The COVID-19 pandemic and its short-term impact on mediator training before February 2020, our mediation training, like most other mediation trainings in the world, was on site. Everything seemed agile and adaptable, yet one thing seemed set in stone – the training always took place on site. Mediators in our training learn how to conduct mediation and apply the methods of mediation in their teams as executives, personnel managers, and managing directors. The assumption had always been that these interventions would take place on site, in their companies, studios, or offices. Of course, we were aware of online dispute resolution (ODR) and saw booths at mediation conferences promoting online mediation. Our general assessment was that this was an interesting, but not relevant, niche. And then everything changed.
The old “Normal”
Mediation training is offered at a total of four locations (Stuttgart, Hamburg, Berlin, and Munich) and is usually held twice a year at all locations – at least, this was the case before COVID-19. The training is based on the specifications and standards of German Mediation Training Law. It is 120 hours. These are divided into five modules over three days. After five months the participants are certified mediators. The training group size varies from ten to fifteen participants.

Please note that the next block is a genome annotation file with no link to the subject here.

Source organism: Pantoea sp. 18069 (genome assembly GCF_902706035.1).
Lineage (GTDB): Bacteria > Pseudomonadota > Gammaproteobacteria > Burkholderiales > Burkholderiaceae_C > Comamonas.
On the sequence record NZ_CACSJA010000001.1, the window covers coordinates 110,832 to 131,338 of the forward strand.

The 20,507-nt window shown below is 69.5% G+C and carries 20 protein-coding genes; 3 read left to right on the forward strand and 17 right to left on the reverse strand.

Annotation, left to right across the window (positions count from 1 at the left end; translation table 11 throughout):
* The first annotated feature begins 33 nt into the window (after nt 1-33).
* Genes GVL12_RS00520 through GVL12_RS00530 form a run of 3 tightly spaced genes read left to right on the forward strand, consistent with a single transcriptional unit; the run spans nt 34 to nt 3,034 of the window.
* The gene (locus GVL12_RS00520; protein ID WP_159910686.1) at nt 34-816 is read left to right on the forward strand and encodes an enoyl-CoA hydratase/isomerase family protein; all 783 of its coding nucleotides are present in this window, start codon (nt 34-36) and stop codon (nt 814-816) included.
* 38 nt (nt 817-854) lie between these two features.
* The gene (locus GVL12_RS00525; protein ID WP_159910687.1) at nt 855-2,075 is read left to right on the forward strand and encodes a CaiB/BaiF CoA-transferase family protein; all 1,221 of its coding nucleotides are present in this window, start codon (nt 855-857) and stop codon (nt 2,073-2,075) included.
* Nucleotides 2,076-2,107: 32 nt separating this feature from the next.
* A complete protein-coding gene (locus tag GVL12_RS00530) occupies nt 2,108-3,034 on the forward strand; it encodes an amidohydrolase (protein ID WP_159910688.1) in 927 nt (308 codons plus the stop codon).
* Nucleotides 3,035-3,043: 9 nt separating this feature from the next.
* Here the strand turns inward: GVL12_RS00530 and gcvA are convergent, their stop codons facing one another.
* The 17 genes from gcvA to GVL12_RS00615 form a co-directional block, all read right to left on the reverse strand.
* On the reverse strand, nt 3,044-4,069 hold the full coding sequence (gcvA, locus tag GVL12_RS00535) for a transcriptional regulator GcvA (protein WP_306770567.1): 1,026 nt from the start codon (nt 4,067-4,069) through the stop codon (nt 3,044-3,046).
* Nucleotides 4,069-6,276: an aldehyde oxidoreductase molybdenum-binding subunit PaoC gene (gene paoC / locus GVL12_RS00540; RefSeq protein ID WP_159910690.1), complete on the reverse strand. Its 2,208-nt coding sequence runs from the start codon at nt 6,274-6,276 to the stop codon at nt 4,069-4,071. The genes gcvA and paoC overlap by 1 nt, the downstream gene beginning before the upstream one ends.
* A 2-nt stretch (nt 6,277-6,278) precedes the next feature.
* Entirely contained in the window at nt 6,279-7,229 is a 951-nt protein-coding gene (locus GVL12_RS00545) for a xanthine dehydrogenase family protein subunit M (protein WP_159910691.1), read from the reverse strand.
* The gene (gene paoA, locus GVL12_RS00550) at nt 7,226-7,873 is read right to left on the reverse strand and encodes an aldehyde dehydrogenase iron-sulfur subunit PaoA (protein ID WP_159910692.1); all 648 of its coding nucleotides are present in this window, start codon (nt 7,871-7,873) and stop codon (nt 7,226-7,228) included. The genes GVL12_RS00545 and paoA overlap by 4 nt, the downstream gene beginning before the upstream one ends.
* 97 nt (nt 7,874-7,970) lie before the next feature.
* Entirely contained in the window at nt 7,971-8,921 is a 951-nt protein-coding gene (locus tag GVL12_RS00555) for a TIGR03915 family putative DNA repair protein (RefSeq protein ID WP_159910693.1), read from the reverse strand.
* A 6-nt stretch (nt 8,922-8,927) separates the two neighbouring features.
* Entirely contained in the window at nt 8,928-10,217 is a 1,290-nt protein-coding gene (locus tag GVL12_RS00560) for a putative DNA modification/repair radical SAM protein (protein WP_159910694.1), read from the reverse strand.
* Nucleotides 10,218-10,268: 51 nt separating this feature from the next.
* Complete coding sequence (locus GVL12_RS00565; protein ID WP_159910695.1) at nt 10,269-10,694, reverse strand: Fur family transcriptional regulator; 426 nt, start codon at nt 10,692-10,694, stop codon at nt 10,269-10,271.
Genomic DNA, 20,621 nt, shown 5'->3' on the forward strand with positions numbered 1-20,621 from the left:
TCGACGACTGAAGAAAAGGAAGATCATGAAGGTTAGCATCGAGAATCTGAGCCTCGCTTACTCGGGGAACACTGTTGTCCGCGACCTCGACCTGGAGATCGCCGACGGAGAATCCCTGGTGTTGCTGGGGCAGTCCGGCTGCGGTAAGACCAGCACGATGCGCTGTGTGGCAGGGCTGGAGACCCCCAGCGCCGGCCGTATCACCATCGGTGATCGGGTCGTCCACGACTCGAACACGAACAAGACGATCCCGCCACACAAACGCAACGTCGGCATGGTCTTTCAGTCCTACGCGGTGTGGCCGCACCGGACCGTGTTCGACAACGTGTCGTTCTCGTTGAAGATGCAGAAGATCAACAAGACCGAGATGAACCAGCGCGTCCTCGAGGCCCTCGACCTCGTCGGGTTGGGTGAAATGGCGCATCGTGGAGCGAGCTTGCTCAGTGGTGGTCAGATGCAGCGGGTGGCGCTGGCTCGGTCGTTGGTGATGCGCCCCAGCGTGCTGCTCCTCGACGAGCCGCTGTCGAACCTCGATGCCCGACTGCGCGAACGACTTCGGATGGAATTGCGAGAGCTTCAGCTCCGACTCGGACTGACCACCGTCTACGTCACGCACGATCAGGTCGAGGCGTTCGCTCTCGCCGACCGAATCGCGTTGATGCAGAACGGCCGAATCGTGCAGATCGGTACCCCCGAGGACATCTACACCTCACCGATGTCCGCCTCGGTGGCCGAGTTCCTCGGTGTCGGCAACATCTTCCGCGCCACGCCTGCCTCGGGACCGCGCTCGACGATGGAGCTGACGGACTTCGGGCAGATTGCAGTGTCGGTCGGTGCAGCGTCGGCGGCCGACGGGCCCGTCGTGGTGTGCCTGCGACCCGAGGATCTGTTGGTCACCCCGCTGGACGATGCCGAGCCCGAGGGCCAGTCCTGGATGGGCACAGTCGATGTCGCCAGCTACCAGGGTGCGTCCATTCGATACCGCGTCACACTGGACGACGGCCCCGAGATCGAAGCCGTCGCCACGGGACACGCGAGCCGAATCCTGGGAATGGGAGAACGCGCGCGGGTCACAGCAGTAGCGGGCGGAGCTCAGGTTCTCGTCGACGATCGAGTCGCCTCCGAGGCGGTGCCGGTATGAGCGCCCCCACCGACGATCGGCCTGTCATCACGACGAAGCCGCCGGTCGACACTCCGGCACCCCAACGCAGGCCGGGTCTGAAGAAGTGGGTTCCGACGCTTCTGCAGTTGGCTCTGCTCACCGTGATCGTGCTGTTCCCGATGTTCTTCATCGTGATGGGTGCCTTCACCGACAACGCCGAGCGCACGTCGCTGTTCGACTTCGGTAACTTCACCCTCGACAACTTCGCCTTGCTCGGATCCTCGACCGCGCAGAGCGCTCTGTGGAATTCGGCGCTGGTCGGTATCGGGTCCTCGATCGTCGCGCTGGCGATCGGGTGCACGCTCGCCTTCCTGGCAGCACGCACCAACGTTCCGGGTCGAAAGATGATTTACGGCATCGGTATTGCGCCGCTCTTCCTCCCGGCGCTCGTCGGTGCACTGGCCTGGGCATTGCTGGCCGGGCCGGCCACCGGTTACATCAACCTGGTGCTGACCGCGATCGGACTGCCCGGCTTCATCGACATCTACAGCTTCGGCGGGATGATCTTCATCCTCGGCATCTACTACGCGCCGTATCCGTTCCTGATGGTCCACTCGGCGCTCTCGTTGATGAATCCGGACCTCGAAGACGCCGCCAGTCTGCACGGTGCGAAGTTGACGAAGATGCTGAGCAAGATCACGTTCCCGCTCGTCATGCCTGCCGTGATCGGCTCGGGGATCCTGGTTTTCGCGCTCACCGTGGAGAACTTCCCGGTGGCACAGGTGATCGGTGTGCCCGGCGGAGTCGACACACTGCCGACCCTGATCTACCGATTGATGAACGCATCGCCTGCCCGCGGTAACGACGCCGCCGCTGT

The transition – “It is necessary”
New face-to-face courses were scheduled to begin starting in February 2020. COVID-19 started to call attention to the need for change, but the first module of the new courses took place on site as usual. Then the virus struck and it was forbidden to meet with more than three people in public spaces. What now? After internal consultation, we decided to do what was previously considered impossible – teach mediation online.
The guiding principles of our organization prioritize the quality of our training. We engage in continuous evaluation and quality improvement. In addition to individual feedback sessions, two evaluations are carried out after each module: one on the conditions of the module content, the lecturer and the group, and a second is an evaluation of the learning progress of the participants. In addition, the instructors complete an evaluation of the individual participants after each module. The lecturers are also regularly questioned about their perception of the group, their learning progress, their commitment, and their level of knowledge. This corpus of data also allowed us to evaluate the new formats and compare them with other formats.
The average rating across all the training formats is shown in this Figure: